Justin Hart

When Mitt Romney rules the world from the exact replica of the Oval Office hidden inside the Washington, D.C. Temple of the Church of Jesus Christ of Latter-day Saints, the Tidal Basin will turn into a giant baptismal font and the cry will go out: We are all Mormons now!

I think I got your attention.

To be clear this is not what Mormons talk about; not at all. Some overzealous denigrators of the Mormon faith would have you believe that Romney’s intentions are nefarious and theologically gratuitous – the Oval Office replica joke above is an actual and laughable accusation from these same authors.

Laying aside these humorous tangents, I thought you might be interested to know what Mormons actually talk about as Mitt Romney gears up to take on President Obama in the upcoming Presidential election.

“I can’t believe he’s going to be the nominee”

Many Mormons are still in a bit of a shock over the current turn of events. The nasty primary infighting turned many Republicans off and Mormon voters were no exception. Going into the primary season many Mormons still had a bad taste in their mouths over Governor Huckabee’s insertion of doctrinal differences into the political fray in 2007. We expected serious religious mudslinging from day one.

Thankfully, tensions between Mormonism and traditional Christendom remained mostly on the periphery and were never instigated by the opposing candidates themselves. Indeed, most of the attacks on the Mormon faith came (and continue to originate) from the Left.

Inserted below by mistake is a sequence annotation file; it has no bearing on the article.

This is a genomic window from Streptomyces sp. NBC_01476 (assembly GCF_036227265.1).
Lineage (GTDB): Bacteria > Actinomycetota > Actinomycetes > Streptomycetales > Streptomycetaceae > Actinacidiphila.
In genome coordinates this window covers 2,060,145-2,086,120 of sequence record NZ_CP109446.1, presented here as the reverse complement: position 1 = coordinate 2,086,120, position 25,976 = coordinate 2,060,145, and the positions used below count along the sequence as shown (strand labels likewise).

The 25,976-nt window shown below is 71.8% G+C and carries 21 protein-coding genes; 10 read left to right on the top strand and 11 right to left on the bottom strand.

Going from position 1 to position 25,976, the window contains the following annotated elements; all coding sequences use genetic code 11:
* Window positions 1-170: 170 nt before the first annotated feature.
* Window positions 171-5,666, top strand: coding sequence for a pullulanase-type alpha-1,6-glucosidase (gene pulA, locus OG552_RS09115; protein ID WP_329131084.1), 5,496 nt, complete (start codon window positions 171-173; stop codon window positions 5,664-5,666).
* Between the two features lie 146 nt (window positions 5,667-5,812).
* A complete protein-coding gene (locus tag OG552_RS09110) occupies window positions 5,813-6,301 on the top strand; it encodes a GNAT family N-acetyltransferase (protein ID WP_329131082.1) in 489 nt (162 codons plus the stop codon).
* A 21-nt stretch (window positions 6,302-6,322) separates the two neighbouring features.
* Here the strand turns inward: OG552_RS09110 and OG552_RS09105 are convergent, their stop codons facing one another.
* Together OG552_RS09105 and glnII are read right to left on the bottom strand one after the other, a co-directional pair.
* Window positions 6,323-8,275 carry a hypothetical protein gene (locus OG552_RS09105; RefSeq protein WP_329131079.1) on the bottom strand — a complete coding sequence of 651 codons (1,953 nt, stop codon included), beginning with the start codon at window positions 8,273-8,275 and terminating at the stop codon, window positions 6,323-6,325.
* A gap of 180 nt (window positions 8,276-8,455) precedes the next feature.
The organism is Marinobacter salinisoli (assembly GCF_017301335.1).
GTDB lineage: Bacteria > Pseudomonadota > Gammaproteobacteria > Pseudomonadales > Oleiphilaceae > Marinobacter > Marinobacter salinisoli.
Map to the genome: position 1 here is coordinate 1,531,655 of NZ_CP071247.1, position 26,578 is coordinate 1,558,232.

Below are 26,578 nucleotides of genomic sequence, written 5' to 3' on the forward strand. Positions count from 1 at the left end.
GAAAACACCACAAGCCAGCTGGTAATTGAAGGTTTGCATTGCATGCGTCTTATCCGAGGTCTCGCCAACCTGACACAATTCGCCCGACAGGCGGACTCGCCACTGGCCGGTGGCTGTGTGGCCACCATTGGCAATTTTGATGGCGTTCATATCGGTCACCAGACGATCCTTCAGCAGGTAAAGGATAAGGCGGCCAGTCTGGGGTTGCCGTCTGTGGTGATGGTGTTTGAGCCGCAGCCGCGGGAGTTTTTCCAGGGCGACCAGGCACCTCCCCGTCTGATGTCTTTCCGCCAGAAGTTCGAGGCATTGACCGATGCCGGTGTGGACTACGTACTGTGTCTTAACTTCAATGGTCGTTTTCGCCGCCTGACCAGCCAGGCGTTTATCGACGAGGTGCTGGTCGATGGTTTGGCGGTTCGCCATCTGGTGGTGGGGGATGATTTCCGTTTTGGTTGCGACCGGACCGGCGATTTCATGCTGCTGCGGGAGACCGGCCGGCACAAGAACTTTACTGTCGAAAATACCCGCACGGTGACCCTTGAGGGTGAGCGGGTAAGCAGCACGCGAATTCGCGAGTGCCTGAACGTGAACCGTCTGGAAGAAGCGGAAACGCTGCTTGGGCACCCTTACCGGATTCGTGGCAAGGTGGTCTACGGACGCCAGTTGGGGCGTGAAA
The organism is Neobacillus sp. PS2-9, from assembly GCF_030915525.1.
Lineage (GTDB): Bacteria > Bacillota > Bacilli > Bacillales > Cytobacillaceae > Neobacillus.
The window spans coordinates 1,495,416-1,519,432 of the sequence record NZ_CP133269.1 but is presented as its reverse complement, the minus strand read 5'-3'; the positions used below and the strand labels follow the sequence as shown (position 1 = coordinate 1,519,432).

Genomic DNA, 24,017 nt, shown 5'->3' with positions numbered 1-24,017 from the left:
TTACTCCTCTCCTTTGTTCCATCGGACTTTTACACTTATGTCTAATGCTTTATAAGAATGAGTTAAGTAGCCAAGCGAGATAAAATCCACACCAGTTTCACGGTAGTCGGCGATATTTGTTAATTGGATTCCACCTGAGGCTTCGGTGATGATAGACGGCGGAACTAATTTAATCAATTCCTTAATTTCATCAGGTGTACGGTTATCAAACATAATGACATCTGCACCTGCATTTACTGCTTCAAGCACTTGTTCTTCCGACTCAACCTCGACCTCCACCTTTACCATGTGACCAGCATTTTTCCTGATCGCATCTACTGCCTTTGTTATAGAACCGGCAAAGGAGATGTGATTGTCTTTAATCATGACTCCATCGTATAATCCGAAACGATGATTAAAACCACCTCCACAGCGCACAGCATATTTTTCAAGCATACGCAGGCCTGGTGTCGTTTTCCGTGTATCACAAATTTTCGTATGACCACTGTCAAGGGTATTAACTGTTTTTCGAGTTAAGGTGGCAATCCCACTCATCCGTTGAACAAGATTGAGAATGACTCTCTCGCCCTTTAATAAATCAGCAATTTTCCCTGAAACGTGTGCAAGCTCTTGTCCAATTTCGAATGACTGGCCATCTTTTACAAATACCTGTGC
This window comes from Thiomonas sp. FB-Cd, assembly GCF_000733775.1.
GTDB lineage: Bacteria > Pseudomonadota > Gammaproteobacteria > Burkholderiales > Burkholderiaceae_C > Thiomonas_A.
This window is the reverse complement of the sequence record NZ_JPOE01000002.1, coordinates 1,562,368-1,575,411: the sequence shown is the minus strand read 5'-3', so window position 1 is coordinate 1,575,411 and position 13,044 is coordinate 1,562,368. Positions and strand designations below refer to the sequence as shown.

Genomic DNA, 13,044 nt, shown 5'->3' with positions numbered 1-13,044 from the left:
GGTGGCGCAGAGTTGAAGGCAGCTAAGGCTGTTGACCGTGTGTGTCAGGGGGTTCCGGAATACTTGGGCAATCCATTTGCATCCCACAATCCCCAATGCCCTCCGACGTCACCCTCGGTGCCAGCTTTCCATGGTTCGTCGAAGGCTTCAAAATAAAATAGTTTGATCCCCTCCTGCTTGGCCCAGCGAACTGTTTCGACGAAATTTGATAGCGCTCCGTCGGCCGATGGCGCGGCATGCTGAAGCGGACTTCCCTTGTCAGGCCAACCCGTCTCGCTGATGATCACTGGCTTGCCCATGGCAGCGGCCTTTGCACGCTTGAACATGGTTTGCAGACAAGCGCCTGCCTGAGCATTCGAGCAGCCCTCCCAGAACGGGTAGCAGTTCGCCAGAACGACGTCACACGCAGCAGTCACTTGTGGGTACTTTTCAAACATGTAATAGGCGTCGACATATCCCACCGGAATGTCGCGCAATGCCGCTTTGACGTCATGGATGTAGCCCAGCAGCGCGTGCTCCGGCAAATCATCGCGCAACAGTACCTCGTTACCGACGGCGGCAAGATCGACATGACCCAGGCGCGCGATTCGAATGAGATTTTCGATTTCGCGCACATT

As Mormons mill around for Sunday worship we mostly avoid discussion of Romney’s run for the Presidency. We discuss it one-on-one but never from the pulpit. The LDS Church is deeply sensitive to charges of bias and makes a point of staying politically neutral in regards to party and candidates. With rare exceptions (Proposition 8) the Church will not involve itself in political ballot issues.

Mormons do steer decidedly to the conservative side of things with 64% identifying themselves as Republican or Republican-leaning. Conservative principles of self-reliance, family values, and entrepreneurial thinking keep us squarely on the GOP side of things for the moment.


Justin Hart

Justin Hart is the Vice President of ElectionMall Technologies, the premier technology firm helping politicos succeed online.

Follow him on Twitter (@justin_hart) on Facebook (facebook.com/justinhart) or on his personal blog: iHartPolitics.com